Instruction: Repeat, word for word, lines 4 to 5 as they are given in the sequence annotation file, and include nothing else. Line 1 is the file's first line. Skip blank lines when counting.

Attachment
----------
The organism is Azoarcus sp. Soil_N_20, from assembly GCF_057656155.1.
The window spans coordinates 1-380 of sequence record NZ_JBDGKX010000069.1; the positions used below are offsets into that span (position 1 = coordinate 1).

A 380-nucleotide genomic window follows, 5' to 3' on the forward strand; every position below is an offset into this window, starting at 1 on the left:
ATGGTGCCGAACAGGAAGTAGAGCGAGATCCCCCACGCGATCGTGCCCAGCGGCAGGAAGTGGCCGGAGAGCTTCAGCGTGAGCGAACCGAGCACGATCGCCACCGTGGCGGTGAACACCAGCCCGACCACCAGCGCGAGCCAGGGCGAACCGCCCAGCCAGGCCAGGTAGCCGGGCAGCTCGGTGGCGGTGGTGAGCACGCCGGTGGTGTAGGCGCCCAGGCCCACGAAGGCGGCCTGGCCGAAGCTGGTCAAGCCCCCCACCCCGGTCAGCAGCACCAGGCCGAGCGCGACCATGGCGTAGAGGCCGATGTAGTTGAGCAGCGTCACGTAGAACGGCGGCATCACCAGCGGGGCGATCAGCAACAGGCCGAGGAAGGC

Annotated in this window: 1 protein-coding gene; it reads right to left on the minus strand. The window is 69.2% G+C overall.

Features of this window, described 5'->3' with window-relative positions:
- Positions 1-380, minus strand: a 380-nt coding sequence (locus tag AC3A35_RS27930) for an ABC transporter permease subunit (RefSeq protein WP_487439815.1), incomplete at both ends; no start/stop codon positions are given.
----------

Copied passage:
ATGGTGCCGAACAGGAAGTAGAGCGAGATCCCCCACGCGATCGTGCCCAGCGGCAGGAAGTGGCCGGAGAGCTTCAGCGTGAGCGAACCGAGCACGATCGCCACCGTGGCGGTGAACACCAGCCCGACCACCAGCGCGAGCCAGGGCGAACCGCCCAGCCAGGCCAGGTAGCCGGGCAGCTCGGTGGCGGTGGTGAGCACGCCGGTGGTGTAGGCGCCCAGGCCCACGAAGGCGGCCTGGCCGAAGCTGGTCAAGCCCCCCACCCCGGTCAGCAGCACCAGGCCGAGCGCGACCATGGCGTAGAGGCCGATGTAGTTGAGCAGCGTCACGTAGAACGGCGGCATCACCAGCGGGGCGATCAGCAACAGGCCGAGGAAGGC

Annotated in this window: 1 protein-coding gene; it reads right to left on the minus strand. The window is 69.2% G+C overall.